You shouldn't pass builtin types such as integers by constant reference because the copying involved is neligable. Even passing small structs such as a point struct won't really be a problem. Also, you generally pass references and pointers constant when your function is not changing the data the reference or pointer references. It's not so much the space the object itself has but how much time the copy constructor of the object takes. std::string could only consist of a pointer to the null-terminated string but this null-terminated string would have to be allocated memory for and copied inside of std::string's copy constructor.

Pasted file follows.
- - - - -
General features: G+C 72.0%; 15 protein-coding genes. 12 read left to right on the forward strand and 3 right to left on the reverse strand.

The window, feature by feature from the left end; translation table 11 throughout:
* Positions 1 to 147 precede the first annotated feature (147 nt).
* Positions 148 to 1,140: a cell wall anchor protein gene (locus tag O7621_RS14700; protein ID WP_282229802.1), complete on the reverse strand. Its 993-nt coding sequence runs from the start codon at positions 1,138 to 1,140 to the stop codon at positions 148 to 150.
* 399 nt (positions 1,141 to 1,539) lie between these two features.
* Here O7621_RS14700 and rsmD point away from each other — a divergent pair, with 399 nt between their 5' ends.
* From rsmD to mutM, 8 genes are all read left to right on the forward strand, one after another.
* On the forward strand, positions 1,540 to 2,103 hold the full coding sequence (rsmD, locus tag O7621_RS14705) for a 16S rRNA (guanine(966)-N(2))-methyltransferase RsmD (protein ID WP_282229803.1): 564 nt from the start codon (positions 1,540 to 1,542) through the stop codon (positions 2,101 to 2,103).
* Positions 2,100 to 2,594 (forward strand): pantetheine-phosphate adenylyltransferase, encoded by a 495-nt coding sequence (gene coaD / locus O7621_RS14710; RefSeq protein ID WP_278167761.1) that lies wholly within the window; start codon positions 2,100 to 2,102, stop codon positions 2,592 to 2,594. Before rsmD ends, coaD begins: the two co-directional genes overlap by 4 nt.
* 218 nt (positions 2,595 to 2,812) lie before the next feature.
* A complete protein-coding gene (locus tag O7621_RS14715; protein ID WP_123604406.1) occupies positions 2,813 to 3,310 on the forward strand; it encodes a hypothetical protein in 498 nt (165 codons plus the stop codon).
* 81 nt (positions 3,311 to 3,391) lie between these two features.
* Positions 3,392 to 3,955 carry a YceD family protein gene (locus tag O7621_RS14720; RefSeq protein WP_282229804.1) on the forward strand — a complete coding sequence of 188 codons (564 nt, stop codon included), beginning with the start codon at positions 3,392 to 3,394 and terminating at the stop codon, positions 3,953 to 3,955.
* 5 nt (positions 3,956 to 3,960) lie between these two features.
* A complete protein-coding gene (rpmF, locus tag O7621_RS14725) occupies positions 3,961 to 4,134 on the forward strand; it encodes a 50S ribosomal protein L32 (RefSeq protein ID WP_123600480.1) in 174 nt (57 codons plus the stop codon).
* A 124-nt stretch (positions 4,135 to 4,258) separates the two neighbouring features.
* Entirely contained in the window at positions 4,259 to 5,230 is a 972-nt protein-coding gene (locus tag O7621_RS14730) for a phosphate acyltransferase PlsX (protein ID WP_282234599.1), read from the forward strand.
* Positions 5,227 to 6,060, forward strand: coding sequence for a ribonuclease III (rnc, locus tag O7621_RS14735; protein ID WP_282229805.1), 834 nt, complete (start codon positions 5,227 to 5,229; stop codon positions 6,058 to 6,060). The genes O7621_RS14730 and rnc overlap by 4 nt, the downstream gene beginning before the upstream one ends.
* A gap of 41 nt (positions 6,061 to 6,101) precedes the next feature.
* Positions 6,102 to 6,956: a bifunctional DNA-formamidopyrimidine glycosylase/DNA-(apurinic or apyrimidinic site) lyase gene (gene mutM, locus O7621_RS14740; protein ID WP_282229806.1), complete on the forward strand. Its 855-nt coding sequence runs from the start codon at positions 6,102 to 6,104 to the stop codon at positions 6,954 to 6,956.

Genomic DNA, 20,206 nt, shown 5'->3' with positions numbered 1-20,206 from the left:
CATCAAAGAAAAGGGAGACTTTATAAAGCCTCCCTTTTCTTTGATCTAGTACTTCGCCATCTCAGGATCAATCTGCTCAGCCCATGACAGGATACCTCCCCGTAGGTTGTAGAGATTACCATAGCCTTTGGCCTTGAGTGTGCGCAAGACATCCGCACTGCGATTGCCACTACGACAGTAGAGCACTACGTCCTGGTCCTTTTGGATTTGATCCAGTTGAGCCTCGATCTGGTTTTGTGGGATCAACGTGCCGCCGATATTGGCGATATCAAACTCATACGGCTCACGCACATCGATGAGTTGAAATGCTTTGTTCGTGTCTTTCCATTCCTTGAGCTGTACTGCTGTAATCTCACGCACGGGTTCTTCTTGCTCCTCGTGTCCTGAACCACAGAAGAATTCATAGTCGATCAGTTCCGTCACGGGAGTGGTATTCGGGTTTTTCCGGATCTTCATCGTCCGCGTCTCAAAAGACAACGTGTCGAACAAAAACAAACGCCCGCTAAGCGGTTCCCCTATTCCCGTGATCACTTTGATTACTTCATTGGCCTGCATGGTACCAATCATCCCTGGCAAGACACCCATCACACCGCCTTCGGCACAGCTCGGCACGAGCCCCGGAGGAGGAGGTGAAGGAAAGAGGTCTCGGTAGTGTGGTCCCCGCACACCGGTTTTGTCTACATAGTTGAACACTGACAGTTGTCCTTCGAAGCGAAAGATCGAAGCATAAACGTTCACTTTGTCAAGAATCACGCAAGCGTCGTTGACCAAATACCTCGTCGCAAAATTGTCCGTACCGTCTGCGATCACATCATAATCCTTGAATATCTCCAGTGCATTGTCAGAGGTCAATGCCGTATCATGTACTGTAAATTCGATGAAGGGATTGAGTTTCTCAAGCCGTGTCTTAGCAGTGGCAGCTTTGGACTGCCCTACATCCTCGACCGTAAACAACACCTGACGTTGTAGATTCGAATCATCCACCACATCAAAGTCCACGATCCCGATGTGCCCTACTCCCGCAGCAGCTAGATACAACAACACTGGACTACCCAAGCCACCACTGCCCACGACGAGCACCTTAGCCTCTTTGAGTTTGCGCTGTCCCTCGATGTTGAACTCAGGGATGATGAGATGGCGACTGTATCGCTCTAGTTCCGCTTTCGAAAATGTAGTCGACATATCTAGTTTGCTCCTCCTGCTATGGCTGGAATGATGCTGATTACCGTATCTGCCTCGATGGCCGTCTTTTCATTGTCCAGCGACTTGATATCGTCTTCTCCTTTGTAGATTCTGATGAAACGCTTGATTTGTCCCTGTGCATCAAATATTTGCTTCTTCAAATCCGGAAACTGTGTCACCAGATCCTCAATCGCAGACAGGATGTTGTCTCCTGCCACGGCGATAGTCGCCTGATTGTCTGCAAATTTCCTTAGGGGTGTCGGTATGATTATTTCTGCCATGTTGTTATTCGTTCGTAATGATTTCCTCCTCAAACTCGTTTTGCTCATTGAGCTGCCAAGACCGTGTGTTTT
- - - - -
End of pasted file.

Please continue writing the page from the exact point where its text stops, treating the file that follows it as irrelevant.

So can't this be extended to every other function regardless of the parameter type it requires or returns (int, char, string, struct, class, etc...). It seems that this may be beneficial when passing and returning large objects instead of making a copy of them, so why are we applying it to strings if they usually don't take up a lot of space?